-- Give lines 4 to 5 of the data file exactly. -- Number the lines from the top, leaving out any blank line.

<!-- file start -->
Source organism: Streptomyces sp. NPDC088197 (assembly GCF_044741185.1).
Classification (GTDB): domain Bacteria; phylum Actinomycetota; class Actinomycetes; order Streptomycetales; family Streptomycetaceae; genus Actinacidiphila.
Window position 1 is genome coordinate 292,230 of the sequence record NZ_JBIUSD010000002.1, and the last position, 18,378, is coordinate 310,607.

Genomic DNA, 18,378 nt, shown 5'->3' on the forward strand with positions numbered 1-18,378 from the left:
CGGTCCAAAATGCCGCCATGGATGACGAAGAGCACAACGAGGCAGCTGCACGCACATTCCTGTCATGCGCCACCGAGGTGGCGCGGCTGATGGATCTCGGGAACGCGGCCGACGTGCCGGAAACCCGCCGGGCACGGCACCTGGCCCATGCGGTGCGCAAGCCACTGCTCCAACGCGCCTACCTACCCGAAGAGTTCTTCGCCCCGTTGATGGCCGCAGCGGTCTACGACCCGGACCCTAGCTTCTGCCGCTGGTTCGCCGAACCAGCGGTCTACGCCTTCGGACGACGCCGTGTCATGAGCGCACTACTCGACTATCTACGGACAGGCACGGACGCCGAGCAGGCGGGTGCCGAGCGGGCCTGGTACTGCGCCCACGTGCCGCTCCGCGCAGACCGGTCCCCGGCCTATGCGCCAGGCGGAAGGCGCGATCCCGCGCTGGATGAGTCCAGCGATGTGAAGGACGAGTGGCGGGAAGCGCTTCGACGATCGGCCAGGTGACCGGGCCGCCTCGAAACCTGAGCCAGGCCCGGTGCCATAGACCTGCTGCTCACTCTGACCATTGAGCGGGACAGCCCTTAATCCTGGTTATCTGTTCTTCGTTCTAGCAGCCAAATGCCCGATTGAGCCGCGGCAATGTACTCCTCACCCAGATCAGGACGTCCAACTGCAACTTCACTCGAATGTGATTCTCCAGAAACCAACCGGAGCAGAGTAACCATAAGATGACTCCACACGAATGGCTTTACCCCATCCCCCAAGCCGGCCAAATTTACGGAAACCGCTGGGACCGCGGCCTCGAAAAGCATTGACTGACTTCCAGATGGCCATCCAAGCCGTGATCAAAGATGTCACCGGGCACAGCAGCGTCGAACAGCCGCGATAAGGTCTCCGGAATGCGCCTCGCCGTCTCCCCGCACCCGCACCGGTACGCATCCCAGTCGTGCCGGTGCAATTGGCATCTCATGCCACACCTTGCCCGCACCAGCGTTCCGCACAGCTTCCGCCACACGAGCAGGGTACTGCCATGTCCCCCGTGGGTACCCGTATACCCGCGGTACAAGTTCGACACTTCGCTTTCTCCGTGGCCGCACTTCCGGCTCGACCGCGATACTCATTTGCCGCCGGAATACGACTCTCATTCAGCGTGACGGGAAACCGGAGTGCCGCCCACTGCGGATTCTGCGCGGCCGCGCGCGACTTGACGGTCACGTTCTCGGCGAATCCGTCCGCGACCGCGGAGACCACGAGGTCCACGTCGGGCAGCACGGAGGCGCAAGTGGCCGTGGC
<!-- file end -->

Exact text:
Genomic DNA, 18,378 nt, shown 5'->3' on the forward strand with positions numbered 1-18,378 from the left:
CGGTCCAAAATGCCGCCATGGATGACGAAGAGCACAACGAGGCAGCTGCACGCACATTCCTGTCATGCGCCACCGAGGTGGCGCGGCTGATGGATCTCGGGAACGCGGCCGACGTGCCGGAAACCCGCCGGGCACGGCACCTGGCCCATGCGGTGCGCAAGCCACTGCTCCAACGCGCCTACCTACCCGAAGAGTTCTTCGCCCCGTTGATGGCCGCAGCGGTCTACGACCCGGACCCTAGCTTCTGCCGCTGGTTCGCCGAACCAGCGGTCTACGCCTTCGGACGACGCCGTGTCATGAGCGCACTACTCGACTATCTACGGACAGGCACGGACGCCGAGCAGGCGGGTGCCGAGCGGGCCTGGTACTGCGCCCACGTGCCGCTCCGCGCAGACCGGTCCCCGGCCTATGCGCCAGGCGGAAGGCGCGATCCCGCGCTGGATGAGTCCAGCGATGTGAAGGACGAGTGGCGGGAAGCGCTTCGACGATCGGCCAGGTGACCGGGCCGCCTCGAAACCTGAGCCAGGCCCGGTGCCATAGACCTGCTGCTCACTCTGACCATTGAGCGGGACAGCCCTTAATCCTGGTTATCTGTTCTTCGTTCTAGCAGCCAAATGCCCGATTGAGCCGCGGCAATGTACTCCTCACCCAGATCAGGACGTCCAACTGCAACTTCACTCGAATGTGATTCTCCAGAAACCAACCGGAGCAGAGTAACCATAAGATGACTCCACACGAATGGCTTTACCCCATCCCCCAAGCCGGCCAAATTTACGGAAACCGCTGGGACCGCGGCCTCGAAAAGCATTGACTGACTTCCAGATGGCCATCCAAGCCGTGATCAAAGATGTCACCGGGCACAGCAGCGTCGAACAGCCGCGATAAGGTCTCCGGAATGCGCCTCGCCGTCTCCCCGCACCCGCACCGGTACGCATCCCAGTCGTGCCGGTGCAATTGGCATCTCATGCCACACCTTGCCCGCACCAGCGTTCCGCACAGCTTCCGCCACACGAGCAGGGTACTGCCATGTCCCCCGTGGGTACCCGTATACCCGCGGTACAAGTTCGACACTTCGCTTTCTCCGTGGCCGCACTTCCGGCTCGACCGCGATACTCATTTGCCGCCGGAATACGACTCTCATTCAGCGTGACGGGAAACCGGAGTGCCGCCCACTGCGGATTCTGCGCGGCCGCGCGCGACTTGACGGTCACGTTCTCGGCGAATCCGTCCGCGACCGCGGAGACCACGAGGTCCACGTCGGGCAGCACGGAGGCGCAAGTGGCCGTGGC